Pimp My Budget

Posted on 30. May, 2007 by in Taxes

monopoly_guy.jpgI’m a regular reader of Taxpayers For Common Sense – the website for a non-partisan budget watchdog group. Although I believe my thoughts about politics and the government’s use of taxpayer money is well known, I won’t get it to it here. Suffice it to say, I thoroughly enjoyed a recent article by the site called “Pimp My Budget” and thought I’d share a few thought-provoking quotes. I believe it is the responsibility of EVERY SINGLE TAXPAYER to keep tabs on what is done with our hard-earned cash. That’s right, I said responsibility. Along with the freedoms and rights we believe we all have, we also have responsibilities – something I fear too many people forget.

Reserve funds, as they are known, are pots of money that have been called “a clever gimmick to help balance the books, a shell game.” These funds, though not real money, are used to pay for any number of Congress’s wish-list items. The 23 reserve funds in this year’s budget far exceed the previous record high of 13 in 1995. These funny-money pork pots are supposed to be offset by spending cuts or tax increases, but don’t kid yourself. This is deficit spending, plain and simple.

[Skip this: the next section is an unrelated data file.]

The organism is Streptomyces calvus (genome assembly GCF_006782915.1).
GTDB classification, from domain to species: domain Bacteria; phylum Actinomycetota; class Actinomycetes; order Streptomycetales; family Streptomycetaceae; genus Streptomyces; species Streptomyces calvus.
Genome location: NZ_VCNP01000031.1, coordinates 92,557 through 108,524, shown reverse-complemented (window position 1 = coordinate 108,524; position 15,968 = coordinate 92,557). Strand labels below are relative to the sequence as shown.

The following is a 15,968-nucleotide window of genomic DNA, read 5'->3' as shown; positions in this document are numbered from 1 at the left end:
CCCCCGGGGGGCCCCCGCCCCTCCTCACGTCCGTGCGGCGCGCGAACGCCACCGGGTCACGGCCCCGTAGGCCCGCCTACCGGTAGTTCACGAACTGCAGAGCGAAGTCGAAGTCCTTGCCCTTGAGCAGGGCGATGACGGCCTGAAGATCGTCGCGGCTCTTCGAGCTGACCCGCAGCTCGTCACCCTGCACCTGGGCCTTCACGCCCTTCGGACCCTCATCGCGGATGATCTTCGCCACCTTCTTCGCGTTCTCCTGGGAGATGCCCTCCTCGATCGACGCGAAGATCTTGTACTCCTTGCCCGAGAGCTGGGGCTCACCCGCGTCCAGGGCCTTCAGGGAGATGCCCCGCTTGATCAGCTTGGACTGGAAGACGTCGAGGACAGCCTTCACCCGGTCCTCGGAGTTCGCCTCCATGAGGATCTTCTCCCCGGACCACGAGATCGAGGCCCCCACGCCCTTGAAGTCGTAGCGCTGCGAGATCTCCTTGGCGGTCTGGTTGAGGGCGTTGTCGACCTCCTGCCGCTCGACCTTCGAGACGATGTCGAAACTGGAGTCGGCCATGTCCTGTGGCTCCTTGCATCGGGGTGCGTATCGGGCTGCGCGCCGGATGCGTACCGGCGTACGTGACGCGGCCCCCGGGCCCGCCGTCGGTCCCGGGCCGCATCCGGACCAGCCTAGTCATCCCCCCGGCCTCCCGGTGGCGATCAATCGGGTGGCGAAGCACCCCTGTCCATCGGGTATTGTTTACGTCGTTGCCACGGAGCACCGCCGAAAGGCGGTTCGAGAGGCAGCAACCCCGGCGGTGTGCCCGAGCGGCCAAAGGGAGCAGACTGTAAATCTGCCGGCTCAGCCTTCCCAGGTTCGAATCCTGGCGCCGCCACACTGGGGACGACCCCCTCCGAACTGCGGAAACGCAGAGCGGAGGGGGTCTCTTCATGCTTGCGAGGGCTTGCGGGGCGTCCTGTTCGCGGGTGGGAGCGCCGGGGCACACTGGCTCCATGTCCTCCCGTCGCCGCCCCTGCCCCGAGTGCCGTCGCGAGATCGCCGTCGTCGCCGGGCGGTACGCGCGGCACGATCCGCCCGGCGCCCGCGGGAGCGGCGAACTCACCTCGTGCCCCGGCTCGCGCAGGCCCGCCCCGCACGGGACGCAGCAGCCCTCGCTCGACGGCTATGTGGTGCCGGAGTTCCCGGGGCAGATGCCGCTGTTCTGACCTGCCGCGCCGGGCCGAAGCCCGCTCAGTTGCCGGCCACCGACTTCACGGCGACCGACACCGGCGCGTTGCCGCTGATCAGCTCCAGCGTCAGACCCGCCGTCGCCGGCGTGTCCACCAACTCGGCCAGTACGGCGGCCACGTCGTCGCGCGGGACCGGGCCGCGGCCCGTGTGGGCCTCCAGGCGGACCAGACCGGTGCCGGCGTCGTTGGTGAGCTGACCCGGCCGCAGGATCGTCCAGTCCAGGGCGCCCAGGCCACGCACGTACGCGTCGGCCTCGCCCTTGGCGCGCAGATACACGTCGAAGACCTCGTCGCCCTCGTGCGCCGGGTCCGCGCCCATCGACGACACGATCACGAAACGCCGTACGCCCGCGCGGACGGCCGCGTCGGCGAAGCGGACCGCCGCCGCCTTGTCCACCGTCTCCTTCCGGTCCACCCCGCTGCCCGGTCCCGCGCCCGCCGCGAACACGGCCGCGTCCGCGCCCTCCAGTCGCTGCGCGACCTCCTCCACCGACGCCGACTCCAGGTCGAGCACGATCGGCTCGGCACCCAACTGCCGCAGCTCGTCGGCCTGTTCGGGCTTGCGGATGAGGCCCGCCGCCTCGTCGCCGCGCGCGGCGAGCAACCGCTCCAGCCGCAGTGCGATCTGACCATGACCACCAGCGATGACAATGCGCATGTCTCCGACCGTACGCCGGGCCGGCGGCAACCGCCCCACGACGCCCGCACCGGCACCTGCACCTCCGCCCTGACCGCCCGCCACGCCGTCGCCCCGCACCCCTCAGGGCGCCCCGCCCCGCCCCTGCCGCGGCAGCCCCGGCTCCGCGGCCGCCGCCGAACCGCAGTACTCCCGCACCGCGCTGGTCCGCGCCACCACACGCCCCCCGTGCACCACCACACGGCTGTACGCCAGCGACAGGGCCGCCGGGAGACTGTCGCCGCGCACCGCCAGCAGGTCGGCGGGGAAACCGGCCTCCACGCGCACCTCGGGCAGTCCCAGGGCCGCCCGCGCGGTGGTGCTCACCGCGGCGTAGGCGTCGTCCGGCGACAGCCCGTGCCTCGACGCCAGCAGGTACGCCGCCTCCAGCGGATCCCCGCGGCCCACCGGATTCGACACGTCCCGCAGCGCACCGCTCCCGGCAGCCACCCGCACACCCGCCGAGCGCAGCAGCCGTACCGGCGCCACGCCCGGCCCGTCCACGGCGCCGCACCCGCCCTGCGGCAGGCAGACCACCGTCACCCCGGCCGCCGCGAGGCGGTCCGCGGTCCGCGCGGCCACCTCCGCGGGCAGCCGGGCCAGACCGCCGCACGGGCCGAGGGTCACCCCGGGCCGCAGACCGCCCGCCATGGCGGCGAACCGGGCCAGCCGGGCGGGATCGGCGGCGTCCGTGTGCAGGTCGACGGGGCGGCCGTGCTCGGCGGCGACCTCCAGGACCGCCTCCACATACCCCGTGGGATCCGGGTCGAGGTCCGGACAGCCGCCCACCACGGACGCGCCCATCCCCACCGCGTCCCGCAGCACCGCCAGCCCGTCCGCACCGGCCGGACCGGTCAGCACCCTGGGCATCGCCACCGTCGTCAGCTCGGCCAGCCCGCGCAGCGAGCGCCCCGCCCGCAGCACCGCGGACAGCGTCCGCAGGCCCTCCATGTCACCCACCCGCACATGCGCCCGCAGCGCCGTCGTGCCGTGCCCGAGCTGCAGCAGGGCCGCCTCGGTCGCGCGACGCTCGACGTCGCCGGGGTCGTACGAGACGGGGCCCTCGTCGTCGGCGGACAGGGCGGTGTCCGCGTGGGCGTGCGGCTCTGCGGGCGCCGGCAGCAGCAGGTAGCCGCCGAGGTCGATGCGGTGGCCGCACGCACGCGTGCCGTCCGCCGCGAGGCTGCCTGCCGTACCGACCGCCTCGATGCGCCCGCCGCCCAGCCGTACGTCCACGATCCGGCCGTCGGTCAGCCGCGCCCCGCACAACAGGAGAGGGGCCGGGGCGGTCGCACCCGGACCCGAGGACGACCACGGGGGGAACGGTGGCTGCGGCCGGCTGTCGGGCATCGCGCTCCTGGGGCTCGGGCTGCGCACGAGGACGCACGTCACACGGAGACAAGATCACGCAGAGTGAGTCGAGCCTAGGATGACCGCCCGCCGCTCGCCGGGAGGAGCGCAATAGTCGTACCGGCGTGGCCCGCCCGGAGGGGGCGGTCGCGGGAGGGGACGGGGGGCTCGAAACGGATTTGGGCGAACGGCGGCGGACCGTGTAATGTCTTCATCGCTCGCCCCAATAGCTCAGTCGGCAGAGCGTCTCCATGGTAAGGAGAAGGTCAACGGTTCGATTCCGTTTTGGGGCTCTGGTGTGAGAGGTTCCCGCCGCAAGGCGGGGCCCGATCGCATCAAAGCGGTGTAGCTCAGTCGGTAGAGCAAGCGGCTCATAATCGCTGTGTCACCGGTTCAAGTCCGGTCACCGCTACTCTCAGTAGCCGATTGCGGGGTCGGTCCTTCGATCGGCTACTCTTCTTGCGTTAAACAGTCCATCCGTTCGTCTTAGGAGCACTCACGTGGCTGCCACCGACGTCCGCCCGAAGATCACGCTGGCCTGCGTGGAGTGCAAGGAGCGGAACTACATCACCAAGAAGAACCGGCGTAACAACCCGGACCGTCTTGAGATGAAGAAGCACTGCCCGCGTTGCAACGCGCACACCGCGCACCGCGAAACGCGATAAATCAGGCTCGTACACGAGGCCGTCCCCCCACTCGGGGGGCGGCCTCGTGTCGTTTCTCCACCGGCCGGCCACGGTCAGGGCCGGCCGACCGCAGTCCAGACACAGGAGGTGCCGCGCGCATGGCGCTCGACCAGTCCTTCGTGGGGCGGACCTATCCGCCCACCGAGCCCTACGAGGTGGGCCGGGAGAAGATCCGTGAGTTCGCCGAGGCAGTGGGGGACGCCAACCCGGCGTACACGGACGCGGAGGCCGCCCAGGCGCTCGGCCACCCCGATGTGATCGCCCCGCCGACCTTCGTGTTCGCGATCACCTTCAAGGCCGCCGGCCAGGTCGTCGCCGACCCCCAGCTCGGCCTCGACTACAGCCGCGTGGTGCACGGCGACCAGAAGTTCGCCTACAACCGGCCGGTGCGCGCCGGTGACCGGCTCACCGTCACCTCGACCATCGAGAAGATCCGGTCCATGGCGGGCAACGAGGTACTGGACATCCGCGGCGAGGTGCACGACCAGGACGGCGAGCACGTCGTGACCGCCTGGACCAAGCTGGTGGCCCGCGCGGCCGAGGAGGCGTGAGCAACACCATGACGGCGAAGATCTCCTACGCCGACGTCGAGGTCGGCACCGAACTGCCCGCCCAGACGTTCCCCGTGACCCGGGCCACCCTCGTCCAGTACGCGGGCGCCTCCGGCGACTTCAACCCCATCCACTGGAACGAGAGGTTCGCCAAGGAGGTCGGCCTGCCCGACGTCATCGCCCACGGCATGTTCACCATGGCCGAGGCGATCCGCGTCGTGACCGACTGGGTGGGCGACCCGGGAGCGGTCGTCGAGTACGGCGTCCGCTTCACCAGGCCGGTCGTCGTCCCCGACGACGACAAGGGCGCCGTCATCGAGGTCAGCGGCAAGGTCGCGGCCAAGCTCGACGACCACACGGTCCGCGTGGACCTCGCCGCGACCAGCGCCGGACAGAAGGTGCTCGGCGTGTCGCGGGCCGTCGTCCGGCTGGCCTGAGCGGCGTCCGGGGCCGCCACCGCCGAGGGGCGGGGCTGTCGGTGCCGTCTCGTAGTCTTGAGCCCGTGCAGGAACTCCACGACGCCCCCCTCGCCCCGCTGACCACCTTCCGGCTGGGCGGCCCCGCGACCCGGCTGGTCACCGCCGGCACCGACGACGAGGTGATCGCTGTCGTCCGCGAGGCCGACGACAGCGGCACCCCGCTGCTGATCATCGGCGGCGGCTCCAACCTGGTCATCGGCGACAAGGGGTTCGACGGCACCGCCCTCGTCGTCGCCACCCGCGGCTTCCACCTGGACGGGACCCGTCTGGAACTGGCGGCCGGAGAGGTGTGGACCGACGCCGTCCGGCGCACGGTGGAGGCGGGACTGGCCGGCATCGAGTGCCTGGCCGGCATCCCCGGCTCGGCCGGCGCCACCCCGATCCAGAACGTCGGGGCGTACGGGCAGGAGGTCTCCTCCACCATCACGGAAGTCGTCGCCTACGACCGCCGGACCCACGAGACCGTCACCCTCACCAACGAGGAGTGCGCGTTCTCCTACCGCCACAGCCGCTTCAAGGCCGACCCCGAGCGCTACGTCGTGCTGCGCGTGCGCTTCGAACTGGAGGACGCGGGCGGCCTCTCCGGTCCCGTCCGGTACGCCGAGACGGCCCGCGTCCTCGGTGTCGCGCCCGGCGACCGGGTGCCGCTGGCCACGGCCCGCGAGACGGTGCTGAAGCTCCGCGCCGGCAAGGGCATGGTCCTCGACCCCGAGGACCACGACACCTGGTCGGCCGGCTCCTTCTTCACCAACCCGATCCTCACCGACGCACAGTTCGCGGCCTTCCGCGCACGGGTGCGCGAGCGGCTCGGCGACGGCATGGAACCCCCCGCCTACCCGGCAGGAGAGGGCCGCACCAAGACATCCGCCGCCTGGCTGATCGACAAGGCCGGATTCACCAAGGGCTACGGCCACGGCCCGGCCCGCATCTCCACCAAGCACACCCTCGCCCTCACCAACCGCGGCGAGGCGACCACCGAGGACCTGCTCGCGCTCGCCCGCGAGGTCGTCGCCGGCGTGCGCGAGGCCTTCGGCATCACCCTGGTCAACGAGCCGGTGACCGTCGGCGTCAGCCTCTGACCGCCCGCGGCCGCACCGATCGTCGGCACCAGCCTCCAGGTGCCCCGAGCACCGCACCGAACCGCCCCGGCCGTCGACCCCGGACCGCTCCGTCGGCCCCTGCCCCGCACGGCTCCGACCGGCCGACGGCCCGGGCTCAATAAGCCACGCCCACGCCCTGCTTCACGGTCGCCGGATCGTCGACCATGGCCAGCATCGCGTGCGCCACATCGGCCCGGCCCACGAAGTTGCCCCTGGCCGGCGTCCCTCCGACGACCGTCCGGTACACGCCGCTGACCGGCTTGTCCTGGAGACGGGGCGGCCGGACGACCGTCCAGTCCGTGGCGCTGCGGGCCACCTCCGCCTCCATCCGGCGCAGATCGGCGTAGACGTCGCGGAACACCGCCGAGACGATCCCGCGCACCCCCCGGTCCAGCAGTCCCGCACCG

And even if Congress does “pay” for some fraction of these add-ons with cuts from somewhere else, history shows that 1 minus 1 in Congressional math doesn’t always equal zero.

In this year’s budget, the reserve fund for the Farm Bill alone is $20 billion, to pay for more subsidies to fat cat farmers, giveaways to the ethanol industry, or expanded conservation programs. Larry Combest, former Chairman of the House Agriculture Committee and currently a rice industry lobbyist, recently said that the 2002 farm bill has saved about $17 billion, the result of higher than expected commodities prices. That may be true, but the $98 billion farm bill was paid for in part by $26 billion from—you guessed it—a reserve fund. Forgive us if we aren’t congratulating Congress for not spending $17 billion that never really existed anyway.

Using phony reserve funds to trick-out the federal budget may be a good way to impress your friends, but they are definitely not a free ride.

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